This proceeding is MB Docket No. 10-71.

Universal Service Subsidies. The agenda also includes adoption of a NPRM "to reform and modernize" two universal service tax and subsidy programs, titled "Lifeline" and "Link Up". See also, the FCC's web page that describes these two programs.

The agenda also states that this NPRM proposes to expand these programs to include subsidization of broadband. The FCC's staff report [376 pages in PDF] titled "A National Broadband Plan for Our Future", released in March of 2010, recommended this.

47 U.S.C. § 254, the statutory basis for these programs, applies only to "telecommunications services" and a "telecommunications carrier".

This proceeding is the eternal CC Docket No. 96-45, and WC Docket No. 03-109.

Tribal Lands. The first part of the event will be devoted to statements regarding, and approval of items, pertaining to communications on tribal lands.

First, the FCC is scheduled to adopt an order and FNPRM regarding the provision of radio services by Native Nations in the area of tribal lands. This is MB Docket No. 09-52 and RM-11528.

Second, the FCC is scheduled to adopt a NPRM regarding "recommendations to help close the wireless gap on Tribal Lands".

Third, the FCC is scheduled to adopt a Notice of Inquiry (NOI) that "explores ways to overcome the barriers to deployment of communications services to Native Nations communities".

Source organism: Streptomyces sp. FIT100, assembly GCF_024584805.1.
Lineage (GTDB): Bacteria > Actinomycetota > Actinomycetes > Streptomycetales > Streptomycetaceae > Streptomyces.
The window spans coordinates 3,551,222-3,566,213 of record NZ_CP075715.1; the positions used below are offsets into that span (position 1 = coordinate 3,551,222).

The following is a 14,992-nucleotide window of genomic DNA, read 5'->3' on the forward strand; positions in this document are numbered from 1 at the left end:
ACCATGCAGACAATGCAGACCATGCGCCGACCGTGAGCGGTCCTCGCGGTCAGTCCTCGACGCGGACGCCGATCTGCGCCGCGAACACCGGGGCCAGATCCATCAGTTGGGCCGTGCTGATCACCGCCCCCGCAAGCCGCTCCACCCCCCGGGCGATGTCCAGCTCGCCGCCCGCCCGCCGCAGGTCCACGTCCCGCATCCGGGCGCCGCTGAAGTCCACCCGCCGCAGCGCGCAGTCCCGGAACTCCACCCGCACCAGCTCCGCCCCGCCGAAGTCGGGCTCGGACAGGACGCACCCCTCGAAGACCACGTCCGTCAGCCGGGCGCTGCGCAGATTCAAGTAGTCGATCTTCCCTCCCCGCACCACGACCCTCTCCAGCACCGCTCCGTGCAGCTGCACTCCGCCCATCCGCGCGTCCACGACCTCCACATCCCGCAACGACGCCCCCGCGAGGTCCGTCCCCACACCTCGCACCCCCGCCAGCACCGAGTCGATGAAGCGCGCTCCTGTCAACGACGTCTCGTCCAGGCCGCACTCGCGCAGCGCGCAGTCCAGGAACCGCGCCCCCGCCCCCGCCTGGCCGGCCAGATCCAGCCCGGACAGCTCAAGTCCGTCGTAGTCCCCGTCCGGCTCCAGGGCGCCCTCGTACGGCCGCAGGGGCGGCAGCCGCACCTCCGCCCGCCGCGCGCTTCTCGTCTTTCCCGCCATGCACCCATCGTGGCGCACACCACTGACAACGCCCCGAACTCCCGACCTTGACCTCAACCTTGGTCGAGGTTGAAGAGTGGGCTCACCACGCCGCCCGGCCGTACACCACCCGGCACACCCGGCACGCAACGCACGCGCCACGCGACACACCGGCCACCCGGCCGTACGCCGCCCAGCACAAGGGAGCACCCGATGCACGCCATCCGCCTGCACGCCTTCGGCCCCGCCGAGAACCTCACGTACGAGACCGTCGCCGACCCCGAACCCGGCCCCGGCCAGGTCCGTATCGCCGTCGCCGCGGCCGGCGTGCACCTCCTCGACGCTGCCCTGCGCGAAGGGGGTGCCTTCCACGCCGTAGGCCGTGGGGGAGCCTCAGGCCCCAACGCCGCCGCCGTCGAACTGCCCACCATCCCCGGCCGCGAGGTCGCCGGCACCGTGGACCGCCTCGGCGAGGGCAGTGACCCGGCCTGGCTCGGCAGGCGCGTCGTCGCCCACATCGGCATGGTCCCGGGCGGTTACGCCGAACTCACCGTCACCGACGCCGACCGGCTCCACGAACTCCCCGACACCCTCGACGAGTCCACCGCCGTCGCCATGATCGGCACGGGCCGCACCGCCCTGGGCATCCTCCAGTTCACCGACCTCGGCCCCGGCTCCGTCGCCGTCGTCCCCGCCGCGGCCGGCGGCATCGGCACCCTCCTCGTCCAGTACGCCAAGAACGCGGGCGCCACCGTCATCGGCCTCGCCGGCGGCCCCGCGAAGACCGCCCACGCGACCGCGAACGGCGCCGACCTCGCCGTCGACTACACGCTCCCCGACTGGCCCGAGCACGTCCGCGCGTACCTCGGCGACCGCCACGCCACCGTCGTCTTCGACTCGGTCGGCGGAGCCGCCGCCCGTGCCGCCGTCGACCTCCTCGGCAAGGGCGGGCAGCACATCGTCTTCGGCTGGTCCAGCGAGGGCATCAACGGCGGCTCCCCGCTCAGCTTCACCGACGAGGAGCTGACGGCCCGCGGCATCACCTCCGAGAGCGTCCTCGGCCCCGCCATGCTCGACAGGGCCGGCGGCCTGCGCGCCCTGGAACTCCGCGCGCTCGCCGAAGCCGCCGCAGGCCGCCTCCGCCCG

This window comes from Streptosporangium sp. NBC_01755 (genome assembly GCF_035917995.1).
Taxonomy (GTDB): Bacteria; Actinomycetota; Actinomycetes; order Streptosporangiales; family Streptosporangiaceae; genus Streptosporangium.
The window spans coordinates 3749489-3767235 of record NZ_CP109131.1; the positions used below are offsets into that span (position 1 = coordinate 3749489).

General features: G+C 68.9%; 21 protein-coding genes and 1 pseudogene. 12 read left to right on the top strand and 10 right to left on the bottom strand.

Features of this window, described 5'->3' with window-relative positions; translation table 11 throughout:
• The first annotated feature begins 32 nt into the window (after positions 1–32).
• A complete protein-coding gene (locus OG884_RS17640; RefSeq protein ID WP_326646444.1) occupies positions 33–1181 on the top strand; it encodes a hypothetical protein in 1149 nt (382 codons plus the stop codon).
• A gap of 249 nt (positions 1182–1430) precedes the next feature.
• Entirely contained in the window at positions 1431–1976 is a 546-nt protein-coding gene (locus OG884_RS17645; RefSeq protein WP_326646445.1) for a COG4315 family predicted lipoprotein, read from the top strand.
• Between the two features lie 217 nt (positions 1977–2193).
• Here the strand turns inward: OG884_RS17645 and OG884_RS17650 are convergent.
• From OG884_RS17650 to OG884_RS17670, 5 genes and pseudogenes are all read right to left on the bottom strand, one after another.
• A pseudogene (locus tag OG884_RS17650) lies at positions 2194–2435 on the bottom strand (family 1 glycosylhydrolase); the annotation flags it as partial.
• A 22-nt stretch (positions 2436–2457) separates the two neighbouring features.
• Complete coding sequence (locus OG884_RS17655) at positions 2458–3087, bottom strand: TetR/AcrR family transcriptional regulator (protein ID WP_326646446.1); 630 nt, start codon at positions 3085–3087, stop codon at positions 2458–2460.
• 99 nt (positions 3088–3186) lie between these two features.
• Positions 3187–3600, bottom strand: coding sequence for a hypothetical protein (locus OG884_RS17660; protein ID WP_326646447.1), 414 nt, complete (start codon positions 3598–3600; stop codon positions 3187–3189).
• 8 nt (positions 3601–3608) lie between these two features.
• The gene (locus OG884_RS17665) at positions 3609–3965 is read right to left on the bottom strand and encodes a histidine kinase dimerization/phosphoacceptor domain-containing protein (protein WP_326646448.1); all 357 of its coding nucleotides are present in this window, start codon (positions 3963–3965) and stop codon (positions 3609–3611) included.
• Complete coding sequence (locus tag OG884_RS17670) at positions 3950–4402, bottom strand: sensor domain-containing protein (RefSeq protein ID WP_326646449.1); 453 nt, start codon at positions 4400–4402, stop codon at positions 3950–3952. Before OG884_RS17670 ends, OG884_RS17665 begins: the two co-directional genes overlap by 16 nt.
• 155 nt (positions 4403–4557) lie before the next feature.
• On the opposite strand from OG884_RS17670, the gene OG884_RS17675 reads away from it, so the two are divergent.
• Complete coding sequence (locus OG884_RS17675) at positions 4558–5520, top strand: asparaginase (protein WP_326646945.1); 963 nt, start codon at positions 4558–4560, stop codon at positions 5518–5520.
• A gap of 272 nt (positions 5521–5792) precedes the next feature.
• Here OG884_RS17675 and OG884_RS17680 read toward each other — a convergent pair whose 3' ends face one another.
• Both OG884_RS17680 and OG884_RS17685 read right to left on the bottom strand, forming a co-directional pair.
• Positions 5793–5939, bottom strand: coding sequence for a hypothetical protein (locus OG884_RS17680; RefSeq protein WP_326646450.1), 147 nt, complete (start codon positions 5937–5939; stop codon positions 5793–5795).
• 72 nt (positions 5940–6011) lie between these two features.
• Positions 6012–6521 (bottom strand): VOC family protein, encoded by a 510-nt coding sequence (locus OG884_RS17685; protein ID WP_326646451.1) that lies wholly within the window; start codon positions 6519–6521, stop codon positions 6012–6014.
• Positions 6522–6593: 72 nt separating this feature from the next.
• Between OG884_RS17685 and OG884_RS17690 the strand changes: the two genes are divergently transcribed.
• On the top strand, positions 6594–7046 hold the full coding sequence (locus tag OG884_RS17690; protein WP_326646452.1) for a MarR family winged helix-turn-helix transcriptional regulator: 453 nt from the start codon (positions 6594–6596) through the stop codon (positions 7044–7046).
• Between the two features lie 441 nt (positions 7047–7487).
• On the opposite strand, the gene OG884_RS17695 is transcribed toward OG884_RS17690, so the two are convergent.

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2/24. The Library of Congress's (LOC) Copyright Office (CO) again extended the deadline to submit reply comments in response to its Notice of Inquiry (NOI) regarding federal coverage of sound recordings fixed before February 15, 1972. This proceeding is LOC Docket No. 2010-4. See, story titled "Library of Congress Issues NOI on Extending Copyright Act to Pre 1972 Sound Recordings" in TLJ Daily E-Mail Alert No. 2,150, November 8, 2010. See also, notice in the Federal Register, November 3, 2010, Vol. 75, No. 212, at Pages 67777-67781; correction notice in the Federal Register, November 18, 2010, Vol. 75, No. 222, at Pages 70704-70705; extension notice in the Federal Register, December 1, 2010, Vol. 75, No. 230, at Pages 74749-74750; and, further extension notice in the Federal Register, February 24, 2011, Vol. 76, No. 37, at Pages 10405-10406.

2/24. The Federal Communications Commission (FCC) published a notice in the Federal Register that sets comment deadlines for its Further Notice of Proposed Rulemaking (NPRM) [58 pages in PDF] regarding development of a technical interoperability framework for a nationwide public safety broadband network in the 700 MHz band. The FCC adopted this NPRM on January 25, 2011, and released the text on January 26, 2011. It is FCC 11-6 in PS Docket No. 06-229, WT Docket 06-150, and WP Docket 07-100. See, Federal Register, February 24, 2011, Vol. 76, No. 37, at Pages 10295-10299. The deadline to submit initial comments is April 11, 2011. The deadline to submit reply comments is May 10, 2011.

People and Appointments